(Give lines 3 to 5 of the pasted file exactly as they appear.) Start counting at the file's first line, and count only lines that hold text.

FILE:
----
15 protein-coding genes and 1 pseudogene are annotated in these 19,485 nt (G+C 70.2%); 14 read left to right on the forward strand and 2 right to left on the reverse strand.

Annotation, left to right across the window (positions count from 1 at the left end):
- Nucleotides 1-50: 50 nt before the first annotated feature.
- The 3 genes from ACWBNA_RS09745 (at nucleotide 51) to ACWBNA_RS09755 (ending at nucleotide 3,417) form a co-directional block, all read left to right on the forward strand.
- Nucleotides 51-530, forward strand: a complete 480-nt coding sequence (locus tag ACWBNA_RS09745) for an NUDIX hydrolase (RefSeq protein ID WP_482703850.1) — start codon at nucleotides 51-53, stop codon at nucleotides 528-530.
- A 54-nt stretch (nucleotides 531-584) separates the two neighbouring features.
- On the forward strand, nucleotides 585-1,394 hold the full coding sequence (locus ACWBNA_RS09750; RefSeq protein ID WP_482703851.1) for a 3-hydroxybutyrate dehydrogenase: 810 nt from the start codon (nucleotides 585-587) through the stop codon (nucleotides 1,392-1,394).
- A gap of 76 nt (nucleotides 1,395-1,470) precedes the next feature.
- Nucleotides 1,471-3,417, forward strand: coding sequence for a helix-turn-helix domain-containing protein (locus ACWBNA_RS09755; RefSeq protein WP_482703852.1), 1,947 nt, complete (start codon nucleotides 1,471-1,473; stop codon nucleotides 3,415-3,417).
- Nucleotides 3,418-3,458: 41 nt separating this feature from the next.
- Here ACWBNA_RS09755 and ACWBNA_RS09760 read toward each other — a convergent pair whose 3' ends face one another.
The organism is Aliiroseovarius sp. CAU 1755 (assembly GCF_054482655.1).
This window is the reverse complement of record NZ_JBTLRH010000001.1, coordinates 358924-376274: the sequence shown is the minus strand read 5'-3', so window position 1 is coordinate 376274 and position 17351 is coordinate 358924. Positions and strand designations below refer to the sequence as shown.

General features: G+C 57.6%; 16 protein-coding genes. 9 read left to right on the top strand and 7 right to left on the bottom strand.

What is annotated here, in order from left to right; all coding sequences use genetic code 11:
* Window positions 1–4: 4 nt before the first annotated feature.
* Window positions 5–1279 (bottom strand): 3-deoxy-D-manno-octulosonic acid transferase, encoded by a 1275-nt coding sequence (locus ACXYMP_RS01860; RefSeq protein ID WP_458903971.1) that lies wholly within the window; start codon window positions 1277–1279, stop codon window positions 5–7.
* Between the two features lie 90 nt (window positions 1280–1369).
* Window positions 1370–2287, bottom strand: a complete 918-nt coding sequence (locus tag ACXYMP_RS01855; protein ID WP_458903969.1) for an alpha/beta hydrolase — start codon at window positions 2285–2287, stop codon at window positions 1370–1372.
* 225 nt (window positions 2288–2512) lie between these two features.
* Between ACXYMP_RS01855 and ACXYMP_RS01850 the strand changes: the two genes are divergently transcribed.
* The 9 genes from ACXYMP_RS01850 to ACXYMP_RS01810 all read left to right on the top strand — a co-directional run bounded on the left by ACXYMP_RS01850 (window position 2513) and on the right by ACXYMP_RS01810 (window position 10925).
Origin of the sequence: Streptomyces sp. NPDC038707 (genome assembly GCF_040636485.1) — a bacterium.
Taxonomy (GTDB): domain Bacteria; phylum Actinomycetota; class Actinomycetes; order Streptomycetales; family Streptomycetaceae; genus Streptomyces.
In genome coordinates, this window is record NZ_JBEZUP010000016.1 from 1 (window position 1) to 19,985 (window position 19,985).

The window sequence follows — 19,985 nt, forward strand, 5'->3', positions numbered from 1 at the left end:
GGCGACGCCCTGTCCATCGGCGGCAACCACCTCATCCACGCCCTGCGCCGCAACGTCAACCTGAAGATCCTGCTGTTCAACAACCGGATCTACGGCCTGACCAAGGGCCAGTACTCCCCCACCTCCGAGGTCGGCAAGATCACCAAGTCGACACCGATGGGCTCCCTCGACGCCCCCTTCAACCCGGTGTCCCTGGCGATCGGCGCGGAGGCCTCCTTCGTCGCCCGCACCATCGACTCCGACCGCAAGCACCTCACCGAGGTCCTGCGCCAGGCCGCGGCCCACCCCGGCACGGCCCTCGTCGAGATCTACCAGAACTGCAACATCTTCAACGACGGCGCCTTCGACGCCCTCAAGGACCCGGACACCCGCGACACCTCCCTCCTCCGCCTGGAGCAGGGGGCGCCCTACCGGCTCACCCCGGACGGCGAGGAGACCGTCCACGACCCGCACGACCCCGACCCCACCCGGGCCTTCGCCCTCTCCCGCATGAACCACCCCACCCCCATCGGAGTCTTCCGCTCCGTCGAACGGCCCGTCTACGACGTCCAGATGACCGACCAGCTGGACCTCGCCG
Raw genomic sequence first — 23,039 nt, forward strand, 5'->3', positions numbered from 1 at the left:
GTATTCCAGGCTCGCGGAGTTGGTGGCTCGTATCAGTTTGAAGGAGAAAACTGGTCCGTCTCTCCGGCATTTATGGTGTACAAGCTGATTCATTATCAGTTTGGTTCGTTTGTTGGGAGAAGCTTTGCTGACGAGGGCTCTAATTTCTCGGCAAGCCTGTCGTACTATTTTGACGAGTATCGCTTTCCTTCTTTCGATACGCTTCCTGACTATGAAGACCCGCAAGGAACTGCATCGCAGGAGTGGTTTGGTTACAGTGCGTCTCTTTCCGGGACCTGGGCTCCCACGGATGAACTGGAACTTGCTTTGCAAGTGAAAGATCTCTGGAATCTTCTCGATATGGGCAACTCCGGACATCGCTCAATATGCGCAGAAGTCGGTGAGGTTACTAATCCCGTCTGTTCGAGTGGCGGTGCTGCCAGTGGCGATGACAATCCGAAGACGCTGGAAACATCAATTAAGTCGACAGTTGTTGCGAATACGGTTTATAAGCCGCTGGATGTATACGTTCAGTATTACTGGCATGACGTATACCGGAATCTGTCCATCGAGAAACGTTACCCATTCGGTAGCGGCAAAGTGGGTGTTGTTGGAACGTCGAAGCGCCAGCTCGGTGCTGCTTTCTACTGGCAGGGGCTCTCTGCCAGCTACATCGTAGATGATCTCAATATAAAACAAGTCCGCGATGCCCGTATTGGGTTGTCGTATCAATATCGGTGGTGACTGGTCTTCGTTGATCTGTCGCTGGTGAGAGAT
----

- Nucleotides 1-50: 50 nt before the first annotated feature.
- The 3 genes from ACWBNA_RS09745 (at nucleotide 51) to ACWBNA_RS09755 (ending at nucleotide 3,417) form a co-directional block, all read left to right on the forward strand.
- Nucleotides 51-530, forward strand: a complete 480-nt coding sequence (locus tag ACWBNA_RS09745) for an NUDIX hydrolase (RefSeq protein ID WP_482703850.1) — start codon at nucleotides 51-53, stop codon at nucleotides 528-530.